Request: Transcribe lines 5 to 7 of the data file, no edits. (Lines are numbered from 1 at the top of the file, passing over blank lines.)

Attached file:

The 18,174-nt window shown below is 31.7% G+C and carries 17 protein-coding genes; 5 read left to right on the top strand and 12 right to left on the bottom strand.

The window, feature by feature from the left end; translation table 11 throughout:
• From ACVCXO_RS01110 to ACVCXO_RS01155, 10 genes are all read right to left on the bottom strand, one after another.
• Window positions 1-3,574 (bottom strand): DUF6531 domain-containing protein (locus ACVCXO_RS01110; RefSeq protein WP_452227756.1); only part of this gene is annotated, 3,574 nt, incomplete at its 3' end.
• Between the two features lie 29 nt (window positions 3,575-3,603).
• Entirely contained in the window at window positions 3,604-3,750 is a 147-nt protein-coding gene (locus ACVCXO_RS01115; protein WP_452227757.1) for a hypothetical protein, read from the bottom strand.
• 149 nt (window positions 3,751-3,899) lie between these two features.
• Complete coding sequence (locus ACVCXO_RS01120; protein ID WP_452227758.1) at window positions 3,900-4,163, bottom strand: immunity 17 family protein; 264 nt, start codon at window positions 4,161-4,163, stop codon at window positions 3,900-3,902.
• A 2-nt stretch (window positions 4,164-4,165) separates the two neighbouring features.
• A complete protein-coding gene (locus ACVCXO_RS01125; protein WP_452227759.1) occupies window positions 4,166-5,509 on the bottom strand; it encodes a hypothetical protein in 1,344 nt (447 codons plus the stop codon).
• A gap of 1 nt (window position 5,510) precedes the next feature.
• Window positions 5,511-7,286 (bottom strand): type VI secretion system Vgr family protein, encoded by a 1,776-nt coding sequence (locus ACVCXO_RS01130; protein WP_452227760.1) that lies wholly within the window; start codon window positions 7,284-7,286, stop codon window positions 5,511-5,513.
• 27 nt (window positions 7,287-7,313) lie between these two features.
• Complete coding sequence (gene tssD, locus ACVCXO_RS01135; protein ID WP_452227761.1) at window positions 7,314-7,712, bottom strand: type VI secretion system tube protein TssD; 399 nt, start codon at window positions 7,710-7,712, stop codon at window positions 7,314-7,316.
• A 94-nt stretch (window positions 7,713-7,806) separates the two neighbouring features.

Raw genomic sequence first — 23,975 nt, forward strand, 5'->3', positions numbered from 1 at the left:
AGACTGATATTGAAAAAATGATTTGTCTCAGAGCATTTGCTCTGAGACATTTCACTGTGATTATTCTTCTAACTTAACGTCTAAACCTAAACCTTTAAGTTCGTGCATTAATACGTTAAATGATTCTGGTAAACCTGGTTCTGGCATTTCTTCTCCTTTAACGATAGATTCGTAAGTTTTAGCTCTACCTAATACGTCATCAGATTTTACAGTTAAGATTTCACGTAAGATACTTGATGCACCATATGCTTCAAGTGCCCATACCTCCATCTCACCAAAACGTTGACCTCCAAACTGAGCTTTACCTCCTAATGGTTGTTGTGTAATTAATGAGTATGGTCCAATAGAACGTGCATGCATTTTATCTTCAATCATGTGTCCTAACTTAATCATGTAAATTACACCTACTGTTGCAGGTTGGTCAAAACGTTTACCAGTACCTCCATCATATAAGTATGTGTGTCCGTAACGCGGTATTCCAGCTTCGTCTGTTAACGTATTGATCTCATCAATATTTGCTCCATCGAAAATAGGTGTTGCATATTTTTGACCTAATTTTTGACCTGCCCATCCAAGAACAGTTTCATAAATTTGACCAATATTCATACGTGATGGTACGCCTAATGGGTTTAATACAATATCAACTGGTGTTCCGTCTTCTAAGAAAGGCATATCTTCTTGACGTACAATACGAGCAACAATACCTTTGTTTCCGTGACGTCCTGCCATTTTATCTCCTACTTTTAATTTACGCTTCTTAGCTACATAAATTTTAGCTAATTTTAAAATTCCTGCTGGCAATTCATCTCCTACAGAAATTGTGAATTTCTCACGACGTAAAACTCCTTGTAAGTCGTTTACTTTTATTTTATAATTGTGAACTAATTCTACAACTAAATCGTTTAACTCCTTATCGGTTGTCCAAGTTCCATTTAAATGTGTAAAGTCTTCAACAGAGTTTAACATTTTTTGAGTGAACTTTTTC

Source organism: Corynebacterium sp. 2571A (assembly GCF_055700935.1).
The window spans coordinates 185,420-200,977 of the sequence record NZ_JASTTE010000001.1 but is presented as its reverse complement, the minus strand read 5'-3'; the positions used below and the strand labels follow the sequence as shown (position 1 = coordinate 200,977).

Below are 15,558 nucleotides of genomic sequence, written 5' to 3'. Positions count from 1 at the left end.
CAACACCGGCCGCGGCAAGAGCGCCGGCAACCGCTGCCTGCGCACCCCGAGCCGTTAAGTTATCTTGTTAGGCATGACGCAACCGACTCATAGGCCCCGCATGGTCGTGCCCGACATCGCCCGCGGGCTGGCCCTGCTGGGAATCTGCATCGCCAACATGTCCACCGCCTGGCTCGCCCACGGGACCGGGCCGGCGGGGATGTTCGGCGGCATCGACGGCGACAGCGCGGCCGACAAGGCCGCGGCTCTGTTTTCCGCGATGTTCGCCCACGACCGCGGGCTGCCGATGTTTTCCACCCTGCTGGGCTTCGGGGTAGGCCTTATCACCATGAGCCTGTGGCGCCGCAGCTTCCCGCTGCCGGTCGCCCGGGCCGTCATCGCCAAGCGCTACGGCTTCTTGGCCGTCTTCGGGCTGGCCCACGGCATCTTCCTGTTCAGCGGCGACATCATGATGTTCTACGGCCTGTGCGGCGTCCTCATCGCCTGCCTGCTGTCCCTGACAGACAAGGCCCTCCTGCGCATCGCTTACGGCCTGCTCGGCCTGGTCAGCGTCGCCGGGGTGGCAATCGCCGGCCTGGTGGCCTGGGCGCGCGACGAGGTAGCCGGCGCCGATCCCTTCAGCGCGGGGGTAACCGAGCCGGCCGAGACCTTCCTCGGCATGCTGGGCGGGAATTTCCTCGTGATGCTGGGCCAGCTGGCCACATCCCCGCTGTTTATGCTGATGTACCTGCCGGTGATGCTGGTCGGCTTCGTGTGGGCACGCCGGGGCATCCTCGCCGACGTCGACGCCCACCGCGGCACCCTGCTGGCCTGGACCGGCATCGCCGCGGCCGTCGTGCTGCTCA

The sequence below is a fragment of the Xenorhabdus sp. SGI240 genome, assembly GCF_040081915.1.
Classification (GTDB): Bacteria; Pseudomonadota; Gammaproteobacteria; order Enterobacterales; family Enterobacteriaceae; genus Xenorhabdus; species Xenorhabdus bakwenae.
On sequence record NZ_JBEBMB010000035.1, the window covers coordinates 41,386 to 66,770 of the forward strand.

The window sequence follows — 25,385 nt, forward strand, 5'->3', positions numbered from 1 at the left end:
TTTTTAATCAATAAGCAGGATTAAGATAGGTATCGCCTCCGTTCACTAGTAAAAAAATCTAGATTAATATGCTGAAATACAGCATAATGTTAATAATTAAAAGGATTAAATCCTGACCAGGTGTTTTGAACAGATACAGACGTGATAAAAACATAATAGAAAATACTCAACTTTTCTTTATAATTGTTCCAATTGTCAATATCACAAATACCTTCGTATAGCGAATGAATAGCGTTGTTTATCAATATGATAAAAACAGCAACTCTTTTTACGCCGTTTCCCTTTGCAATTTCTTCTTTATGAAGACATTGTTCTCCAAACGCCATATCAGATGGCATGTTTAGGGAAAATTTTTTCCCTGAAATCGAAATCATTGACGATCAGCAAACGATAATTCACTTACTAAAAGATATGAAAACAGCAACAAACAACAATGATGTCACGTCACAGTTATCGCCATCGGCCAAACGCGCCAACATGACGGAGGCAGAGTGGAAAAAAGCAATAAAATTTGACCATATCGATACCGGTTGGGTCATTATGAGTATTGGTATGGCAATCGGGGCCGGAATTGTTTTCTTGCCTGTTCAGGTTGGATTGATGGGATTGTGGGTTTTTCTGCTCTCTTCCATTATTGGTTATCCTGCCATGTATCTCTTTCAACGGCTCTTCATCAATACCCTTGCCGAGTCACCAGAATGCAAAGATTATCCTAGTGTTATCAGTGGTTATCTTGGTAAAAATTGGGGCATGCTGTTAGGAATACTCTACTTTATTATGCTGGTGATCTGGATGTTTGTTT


• Between the two features lie 29 nt (window positions 3,575-3,603).
• Entirely contained in the window at window positions 3,604-3,750 is a 147-nt protein-coding gene (locus ACVCXO_RS01115; protein WP_452227757.1) for a hypothetical protein, read from the bottom strand.
• 149 nt (window positions 3,751-3,899) lie between these two features.